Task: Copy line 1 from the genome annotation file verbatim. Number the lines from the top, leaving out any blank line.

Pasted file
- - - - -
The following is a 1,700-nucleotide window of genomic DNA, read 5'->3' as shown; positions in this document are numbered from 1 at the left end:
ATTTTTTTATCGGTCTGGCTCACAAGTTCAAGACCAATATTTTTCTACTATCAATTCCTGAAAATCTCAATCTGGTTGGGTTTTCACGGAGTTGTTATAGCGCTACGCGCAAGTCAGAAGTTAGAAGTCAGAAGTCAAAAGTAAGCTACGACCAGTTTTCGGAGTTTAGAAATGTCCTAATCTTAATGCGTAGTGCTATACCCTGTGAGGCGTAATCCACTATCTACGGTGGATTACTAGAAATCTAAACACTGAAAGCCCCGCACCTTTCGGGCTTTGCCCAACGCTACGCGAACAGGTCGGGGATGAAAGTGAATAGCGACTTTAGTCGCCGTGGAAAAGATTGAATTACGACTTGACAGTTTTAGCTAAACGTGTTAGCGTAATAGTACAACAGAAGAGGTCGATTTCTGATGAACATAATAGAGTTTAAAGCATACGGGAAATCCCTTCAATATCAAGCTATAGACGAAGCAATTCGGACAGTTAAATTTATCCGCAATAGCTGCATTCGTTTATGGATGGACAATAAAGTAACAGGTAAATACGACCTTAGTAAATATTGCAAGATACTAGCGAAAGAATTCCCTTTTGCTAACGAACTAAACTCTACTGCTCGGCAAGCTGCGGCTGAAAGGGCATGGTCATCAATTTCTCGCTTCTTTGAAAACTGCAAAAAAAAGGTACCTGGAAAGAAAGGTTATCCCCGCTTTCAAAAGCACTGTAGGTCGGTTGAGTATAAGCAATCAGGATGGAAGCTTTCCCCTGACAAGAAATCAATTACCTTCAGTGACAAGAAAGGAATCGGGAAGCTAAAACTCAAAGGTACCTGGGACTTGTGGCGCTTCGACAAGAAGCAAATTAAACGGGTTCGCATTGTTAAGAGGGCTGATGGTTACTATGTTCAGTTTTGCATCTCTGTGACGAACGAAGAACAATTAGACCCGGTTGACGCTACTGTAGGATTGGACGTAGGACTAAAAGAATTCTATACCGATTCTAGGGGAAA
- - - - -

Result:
The following is a 1,700-nucleotide window of genomic DNA, read 5'->3' as shown; positions in this document are numbered from 1 at the left end: